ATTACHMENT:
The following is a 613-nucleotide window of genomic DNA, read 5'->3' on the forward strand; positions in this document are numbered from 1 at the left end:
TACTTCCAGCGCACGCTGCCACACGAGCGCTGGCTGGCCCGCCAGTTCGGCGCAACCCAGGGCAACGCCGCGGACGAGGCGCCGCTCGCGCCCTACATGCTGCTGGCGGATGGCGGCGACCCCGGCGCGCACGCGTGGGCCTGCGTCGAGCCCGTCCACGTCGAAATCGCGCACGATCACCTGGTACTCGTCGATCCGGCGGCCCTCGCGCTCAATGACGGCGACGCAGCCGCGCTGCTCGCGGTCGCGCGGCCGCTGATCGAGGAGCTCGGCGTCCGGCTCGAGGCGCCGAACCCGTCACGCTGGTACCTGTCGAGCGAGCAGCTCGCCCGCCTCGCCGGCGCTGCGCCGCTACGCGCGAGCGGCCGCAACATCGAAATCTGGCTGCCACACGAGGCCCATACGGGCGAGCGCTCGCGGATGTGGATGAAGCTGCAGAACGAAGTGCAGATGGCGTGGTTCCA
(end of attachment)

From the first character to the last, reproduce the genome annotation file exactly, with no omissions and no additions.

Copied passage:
The following is a 613-nucleotide window of genomic DNA, read 5'->3' on the forward strand; positions in this document are numbered from 1 at the left end:
TACTTCCAGCGCACGCTGCCACACGAGCGCTGGCTGGCCCGCCAGTTCGGCGCAACCCAGGGCAACGCCGCGGACGAGGCGCCGCTCGCGCCCTACATGCTGCTGGCGGATGGCGGCGACCCCGGCGCGCACGCGTGGGCCTGCGTCGAGCCCGTCCACGTCGAAATCGCGCACGATCACCTGGTACTCGTCGATCCGGCGGCCCTCGCGCTCAATGACGGCGACGCAGCCGCGCTGCTCGCGGTCGCGCGGCCGCTGATCGAGGAGCTCGGCGTCCGGCTCGAGGCGCCGAACCCGTCACGCTGGTACCTGTCGAGCGAGCAGCTCGCCCGCCTCGCCGGCGCTGCGCCGCTACGCGCGAGCGGCCGCAACATCGAAATCTGGCTGCCACACGAGGCCCATACGGGCGAGCGCTCGCGGATGTGGATGAAGCTGCAGAACGAAGTGCAGATGGCGTGGTTCCA